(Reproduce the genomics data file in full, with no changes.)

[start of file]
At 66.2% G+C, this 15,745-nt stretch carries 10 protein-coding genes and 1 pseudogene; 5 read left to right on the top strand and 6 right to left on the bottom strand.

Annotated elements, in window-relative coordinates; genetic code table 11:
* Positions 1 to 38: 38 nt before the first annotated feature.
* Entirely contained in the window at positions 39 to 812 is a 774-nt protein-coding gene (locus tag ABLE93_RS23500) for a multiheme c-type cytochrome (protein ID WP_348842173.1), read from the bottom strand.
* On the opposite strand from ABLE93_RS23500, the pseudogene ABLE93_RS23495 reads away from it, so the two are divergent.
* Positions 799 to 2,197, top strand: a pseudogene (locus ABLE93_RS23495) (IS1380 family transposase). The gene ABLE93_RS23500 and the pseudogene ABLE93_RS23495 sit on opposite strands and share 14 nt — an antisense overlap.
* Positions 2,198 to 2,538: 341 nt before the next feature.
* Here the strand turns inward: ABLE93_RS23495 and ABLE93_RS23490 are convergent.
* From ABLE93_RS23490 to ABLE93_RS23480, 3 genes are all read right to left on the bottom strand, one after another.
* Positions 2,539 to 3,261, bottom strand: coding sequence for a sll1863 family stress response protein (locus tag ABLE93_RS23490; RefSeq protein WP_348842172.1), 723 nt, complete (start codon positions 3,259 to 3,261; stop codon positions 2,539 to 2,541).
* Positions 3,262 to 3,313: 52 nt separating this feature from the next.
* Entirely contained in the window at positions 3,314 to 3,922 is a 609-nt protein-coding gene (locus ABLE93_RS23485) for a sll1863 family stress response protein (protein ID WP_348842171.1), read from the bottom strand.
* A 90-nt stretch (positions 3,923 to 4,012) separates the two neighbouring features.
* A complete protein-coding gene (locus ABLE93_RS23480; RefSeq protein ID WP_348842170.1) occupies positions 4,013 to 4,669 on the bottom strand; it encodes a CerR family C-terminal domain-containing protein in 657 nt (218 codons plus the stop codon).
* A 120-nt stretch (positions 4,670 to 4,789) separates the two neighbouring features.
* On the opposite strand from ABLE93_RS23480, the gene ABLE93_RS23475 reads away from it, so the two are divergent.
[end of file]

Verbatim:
At 66.2% G+C, this 15,745-nt stretch carries 10 protein-coding genes and 1 pseudogene; 5 read left to right on the top strand and 6 right to left on the bottom strand.

Annotated elements, in window-relative coordinates; genetic code table 11:
* Positions 1 to 38: 38 nt before the first annotated feature.
* Entirely contained in the window at positions 39 to 812 is a 774-nt protein-coding gene (locus tag ABLE93_RS23500) for a multiheme c-type cytochrome (protein ID WP_348842173.1), read from the bottom strand.
* On the opposite strand from ABLE93_RS23500, the pseudogene ABLE93_RS23495 reads away from it, so the two are divergent.
* Positions 799 to 2,197, top strand: a pseudogene (locus ABLE93_RS23495) (IS1380 family transposase). The gene ABLE93_RS23500 and the pseudogene ABLE93_RS23495 sit on opposite strands and share 14 nt — an antisense overlap.
* Positions 2,198 to 2,538: 341 nt before the next feature.
* Here the strand turns inward: ABLE93_RS23495 and ABLE93_RS23490 are convergent.
* From ABLE93_RS23490 to ABLE93_RS23480, 3 genes are all read right to left on the bottom strand, one after another.
* Positions 2,539 to 3,261, bottom strand: coding sequence for a sll1863 family stress response protein (locus tag ABLE93_RS23490; RefSeq protein WP_348842172.1), 723 nt, complete (start codon positions 3,259 to 3,261; stop codon positions 2,539 to 2,541).
* Positions 3,262 to 3,313: 52 nt separating this feature from the next.
* Entirely contained in the window at positions 3,314 to 3,922 is a 609-nt protein-coding gene (locus ABLE93_RS23485) for a sll1863 family stress response protein (protein ID WP_348842171.1), read from the bottom strand.
* A 90-nt stretch (positions 3,923 to 4,012) separates the two neighbouring features.
* A complete protein-coding gene (locus ABLE93_RS23480; RefSeq protein ID WP_348842170.1) occupies positions 4,013 to 4,669 on the bottom strand; it encodes a CerR family C-terminal domain-containing protein in 657 nt (218 codons plus the stop codon).
* A 120-nt stretch (positions 4,670 to 4,789) separates the two neighbouring features.
* On the opposite strand from ABLE93_RS23480, the gene ABLE93_RS23475 reads away from it, so the two are divergent.